So we don’t have a green bin to put out for the refuse collectors. We have a compost bin, the rabbits eat a lot of the weeds, the hens eat scraps from the kitchen (their favourite is bacon rinds but you are not really supposed to give them meat!), the dog has meat scraps and the cats demolish most of the chicken bones. And the ducks eat the slugs and snails. I have also seen the hens eat mice and frogs on occasions.
When digging over the vegetable garden in winter, pause for thought and watch the hens scratching about for worms – stop for a cup of tea and return to find the robin sitting on the spade handle waiting for titbits.
The trees are amazing, here is the beech tree through the seasons
There’s a beautiful silver birch and a really old willow tree – which the boys loved to climb when they were little.
This is the oak tree in the field – with broom growing beneath it.
Some of the hedges are ancient hedgerows with blackthorn, hawthorn, ash, alder, beech, hazel and oak, interwoven with brambles and honeysuckle.
We kept part of the field as a wildflower meadow with ox-eye daisies, bird’s foot trefoil, knapweed, restharrow, pink campion and lots of different grasses. The butterflies love it and I have spent wonderful sunny summer afternoons counting holly blues, commas and painted ladies – and peacocks, red admirals and small tortoiseshells on the buddleia – and joining in the Big Butterfly Count.
We also took part in the Big Garden Birdwatch.
THE SMALLHOLDING YEAR
JANUARY is the time when all the garden catalogues arrive and you can spend hours deciding what you would like to plant – the only problem with having enough room to grow everything is restricting yourself to what you can physically manage.
I soon learned what grew well on our sandy soil – and what our family would eat – which were not always the same things! Peas are definitely better from Bird’s Eye. By the time you have grown them from seed, planted them, protected them from pigeons, fed them, picked them and podded them – it’s blindingly obvious that frozen peas are a much more sensible alternative.
The first winter I was absolutely delighted to discover at least 3 different varieties of snowdrops growing in the garden, closely followed by celandines and coltsfoot.
Coltsfoot flowers appear before the leaves, little stars sparkling in the sunshine. Catkins and pussy willows decorate the hedgerows, sheltering snowdrops and celandines nestling amongst the roots.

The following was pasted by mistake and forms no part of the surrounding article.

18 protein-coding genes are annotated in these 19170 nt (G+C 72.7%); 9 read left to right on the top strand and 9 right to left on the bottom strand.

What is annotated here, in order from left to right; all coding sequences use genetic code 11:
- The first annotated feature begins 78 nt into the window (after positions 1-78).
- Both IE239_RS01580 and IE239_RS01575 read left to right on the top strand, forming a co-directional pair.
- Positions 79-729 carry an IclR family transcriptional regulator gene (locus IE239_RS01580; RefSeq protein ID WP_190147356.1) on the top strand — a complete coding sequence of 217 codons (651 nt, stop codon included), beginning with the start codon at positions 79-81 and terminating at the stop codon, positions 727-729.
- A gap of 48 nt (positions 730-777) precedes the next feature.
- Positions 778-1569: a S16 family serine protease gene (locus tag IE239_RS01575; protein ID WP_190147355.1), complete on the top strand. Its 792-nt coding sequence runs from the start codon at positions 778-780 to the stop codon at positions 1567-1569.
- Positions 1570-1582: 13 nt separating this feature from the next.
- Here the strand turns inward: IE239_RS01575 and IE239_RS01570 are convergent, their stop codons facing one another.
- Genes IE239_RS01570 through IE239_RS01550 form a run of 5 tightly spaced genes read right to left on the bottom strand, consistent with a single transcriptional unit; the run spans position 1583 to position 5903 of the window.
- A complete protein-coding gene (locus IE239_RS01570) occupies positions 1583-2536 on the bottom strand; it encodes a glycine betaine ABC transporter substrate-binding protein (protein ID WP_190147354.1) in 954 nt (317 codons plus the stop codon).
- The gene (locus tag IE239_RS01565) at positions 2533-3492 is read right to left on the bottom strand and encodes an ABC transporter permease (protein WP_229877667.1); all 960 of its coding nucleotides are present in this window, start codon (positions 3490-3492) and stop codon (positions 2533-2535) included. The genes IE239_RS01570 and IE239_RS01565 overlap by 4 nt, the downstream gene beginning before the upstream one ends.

There’s an Enid Blyton story about Candlemas Day – when Brock the Badger pokes his nose out to sniff the air – if it’s fine, he goes back to sleep for a bit:
If Candlemas Day be fair and bright,
Winter will have another flight;
If Candlemas Day be clouds and rain,
Winter has gone and will not come again.
There’s a badger sett in the big field – our neighbour says it’s been there as long as he can remember. Badgers make scuffs in the ground looking for worms and truffles so you can see when they have reappeared from hibernation. There’s also rabbits and moles – so our field is a sort of combination of Wind in the Willows, Watership Down and Duncton Wood. There’s an ancient beech tree – Queen Fagus – and an oak tree – King Quercus – and on our morning walks we often hug a tree – we can only just reach around the beech tree – finger-tips touching!
Winter is the best time to watch the bird table.
The variety of birds is simply amazing – the first time the Great-Spotted Woodpecker graced us with his presence I was simply dumbfounded. He is so beautiful – he loves peanuts but also sunflower seeds.
I have also seen a kestrel perched on the fence – and a sparrowhawk on the table outside the kitchen window. Buzzards are often seen being chased by crows – and the finches and tits love the pine trees.
We’ve put bird boxes up and the great tits and blue tits use them – but the blackbirds, robins and wrens prefer to make their own nests in various places in the barn – especially in the holly wreaths that I hang up ready for renewing the following Christmas.
Early February you can sow broad beans in pots ready to plant out as soon as the weather allows.
The frogs return to the pond and you can hear them burbling late into the evening, then frogspawn appears and gradually morphs into tadpoles.
Best of all, the birds start singing in the mornings and we open the bedroom window to listen to the liquid notes of the blackbird floating in on the breeze.
The daffodils are out – at one time there must have been a hedge in the big field but all that remains now are three clumps of daffodils.